7. 4 hours ago, Restorer32 said:

    I have never seen a brush painted vehicle where you could not tell it was brush (or roller) painted. Brush painting is appropriate in some circumstances but don't expect it to compete cosmetically with sprayed paint. Also, having painted a 26 ft boat I do not believe there is any difference between good quality automotive paint and marine paint. Different marketing, yes. 

     When I worked in a automotive paint store back in 1959, Dulux paint was sold as marine paint. only the label that was used said marine paint.

  8. 19 hours ago, capngrog said:



    At the other end of the spectrum, in high school, I had a friend who had a '47 Ford sedan that we used to paint with whatever paint we could scrounge .  The reason why we did this is unclear all these 55 years later, but it had something to do with football season and pep rallies.





     A friend of mine would re primmer his Corvette a different color every time he outran the cops!😲

    • Haha 1

  9. 35 minutes ago, SC38DLS said:

    I hand painted my 57 DeSoto with a gallon of black porch and deck enamel and a 4” brush. The pair cost was around $4 and looked ok from 10 feet away. That was 57 years ago and I was 17! 
    Have fun

    Dave S 

     Were you trying to turn it into a Porsche?  😁

    • Like 1

  10.  Many good thoughts here. I would follow all of them with the exception of dropping the pan before starting. (do it later after making sure the engine does not have to be removed)

     I would though, just before starting, crank the engine over without the plugs in order to remove excess fluid from the cylinders and to build up oil pressure and lubricate all bearings and valve train. ( don't start without confirming oil pressure.)


     While my thoughts about dropping the oil pan are optional, I must admit that on the last engine that I could not get started, after I dropped the oil pan, I found sludge over the top of the pick up screen about 1+1/2" deep! Also the water pump and the radiator were blocked solid with rust!

    • Like 1

  11. 28 minutes ago, 1937hd45 said:

    By they way,what does it cost to go to the Super Bowl and watch sweaty millionaires run around?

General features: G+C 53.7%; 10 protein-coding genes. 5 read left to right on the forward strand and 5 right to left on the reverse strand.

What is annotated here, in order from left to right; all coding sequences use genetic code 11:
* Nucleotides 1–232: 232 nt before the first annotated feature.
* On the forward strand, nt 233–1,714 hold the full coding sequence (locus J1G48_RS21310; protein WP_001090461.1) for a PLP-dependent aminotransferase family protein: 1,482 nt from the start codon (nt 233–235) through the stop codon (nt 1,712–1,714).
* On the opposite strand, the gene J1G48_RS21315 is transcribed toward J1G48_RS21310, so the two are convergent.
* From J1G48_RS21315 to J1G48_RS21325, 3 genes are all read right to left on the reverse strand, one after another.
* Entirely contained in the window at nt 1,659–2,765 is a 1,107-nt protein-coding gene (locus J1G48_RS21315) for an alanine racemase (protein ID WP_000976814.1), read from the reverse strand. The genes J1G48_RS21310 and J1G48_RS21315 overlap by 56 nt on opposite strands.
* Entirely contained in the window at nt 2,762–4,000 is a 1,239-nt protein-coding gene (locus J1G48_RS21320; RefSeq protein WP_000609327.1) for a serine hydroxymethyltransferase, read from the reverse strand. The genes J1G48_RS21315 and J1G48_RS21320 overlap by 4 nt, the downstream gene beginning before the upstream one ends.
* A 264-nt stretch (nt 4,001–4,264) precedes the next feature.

More importantly, what do you have when the game is over?

     Just like rebuilding a car, the lasting value is in the enjoyment is in the doing, not the resale value.

    • Like 2

  12.  When I was 17, I bought a 32 Ford roadster. I kept a careful ledger on all of the costs,and have done so on all of the cars that I have restored since.

     But, the last three that I restored I never bothered to add up the costs. 

     I don't sell any of them as they don't eat but I keep four of them  registered on a revolving schedule because it's nice to drive them rather than to let them sit. 

     As I just "celebrated" my 80th birthday, I am concerting selling a few as I may not have time to drive them all, and it would be nice for someone else to enjoy them.

     As the original poster ericmac said, the cost is worth it.

    • Like 3

  13.  If you are buying 17th century furniture, patina is an absolute must. Anything refinished is valued way less.

     Cars though, are another thing.

     It used to be that you repainted a car to increase the value, that may not be the case if the car has been well taken care of and shows wear and tear from years of use.


     It may be that it only has surface rust, but is in super fine condition with out any body rot. That car will bring a premium over a very fine restoration.

     A car usually has so many dents and rot that it must be repainted so that used to be the norm.


     It all boils down to what you are looking for in an antique desk or a car. Something that shows care and history or something new.


    That's why they make chocolate and vanilla ice cream.

     This car was not cleared, it has an application of ATF and WD40 just the way I wanted it. I have scene sold it and it takes all the trophy's at the local car show.


    • Like 4